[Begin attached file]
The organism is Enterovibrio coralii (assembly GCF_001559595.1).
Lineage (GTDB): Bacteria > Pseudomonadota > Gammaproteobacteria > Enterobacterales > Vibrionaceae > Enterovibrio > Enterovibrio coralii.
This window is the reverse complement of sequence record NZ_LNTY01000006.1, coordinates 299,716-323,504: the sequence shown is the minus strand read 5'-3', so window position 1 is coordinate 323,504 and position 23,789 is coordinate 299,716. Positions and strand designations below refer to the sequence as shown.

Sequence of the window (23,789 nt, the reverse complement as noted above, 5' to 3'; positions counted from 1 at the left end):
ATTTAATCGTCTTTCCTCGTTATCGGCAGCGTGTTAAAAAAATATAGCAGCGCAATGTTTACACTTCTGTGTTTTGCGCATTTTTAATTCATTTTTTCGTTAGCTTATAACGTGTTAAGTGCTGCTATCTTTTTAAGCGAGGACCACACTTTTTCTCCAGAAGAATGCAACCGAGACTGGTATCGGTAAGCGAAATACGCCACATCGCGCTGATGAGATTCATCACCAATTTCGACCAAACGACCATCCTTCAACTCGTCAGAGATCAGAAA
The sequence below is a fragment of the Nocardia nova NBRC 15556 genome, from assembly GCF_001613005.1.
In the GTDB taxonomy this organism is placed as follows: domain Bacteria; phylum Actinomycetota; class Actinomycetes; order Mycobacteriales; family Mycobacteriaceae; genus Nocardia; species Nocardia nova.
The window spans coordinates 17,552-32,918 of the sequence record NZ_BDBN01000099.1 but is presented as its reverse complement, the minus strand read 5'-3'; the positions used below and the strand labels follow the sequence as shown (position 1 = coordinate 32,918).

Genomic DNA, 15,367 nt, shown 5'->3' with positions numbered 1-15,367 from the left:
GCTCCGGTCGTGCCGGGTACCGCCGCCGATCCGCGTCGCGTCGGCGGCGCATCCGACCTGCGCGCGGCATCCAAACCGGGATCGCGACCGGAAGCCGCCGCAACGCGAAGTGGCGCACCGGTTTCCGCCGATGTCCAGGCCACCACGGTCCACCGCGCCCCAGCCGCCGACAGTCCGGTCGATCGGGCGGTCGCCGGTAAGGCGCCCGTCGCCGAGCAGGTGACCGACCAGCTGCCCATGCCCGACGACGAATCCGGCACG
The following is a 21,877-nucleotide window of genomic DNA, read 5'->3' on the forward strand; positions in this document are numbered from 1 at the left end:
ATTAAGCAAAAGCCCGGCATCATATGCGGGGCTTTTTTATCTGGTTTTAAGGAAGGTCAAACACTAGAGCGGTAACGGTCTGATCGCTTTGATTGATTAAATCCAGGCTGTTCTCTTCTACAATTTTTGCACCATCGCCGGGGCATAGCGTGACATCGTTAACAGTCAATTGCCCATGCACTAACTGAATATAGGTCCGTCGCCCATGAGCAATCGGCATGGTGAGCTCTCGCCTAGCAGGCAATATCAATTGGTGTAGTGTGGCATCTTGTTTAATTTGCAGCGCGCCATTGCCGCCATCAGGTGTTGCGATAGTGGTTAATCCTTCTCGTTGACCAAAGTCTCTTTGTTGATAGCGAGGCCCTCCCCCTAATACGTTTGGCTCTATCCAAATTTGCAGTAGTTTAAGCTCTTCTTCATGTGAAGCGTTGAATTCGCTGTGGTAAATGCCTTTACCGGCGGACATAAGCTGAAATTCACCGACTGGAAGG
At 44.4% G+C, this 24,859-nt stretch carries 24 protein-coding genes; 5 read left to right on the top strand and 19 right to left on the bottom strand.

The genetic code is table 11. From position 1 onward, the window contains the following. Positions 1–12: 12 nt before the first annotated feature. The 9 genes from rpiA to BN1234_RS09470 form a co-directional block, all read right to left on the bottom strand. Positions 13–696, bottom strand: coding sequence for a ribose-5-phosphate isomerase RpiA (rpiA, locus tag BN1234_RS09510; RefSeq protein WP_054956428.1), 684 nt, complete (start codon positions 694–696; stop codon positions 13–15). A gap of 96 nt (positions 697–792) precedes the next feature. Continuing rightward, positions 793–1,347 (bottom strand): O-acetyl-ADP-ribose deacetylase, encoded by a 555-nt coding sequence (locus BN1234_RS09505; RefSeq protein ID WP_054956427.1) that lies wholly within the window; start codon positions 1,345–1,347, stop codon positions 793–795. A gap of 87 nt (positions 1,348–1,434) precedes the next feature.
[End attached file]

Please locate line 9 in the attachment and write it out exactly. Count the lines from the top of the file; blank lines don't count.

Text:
Genomic DNA, 15,367 nt, shown 5'->3' with positions numbered 1-15,367 from the left: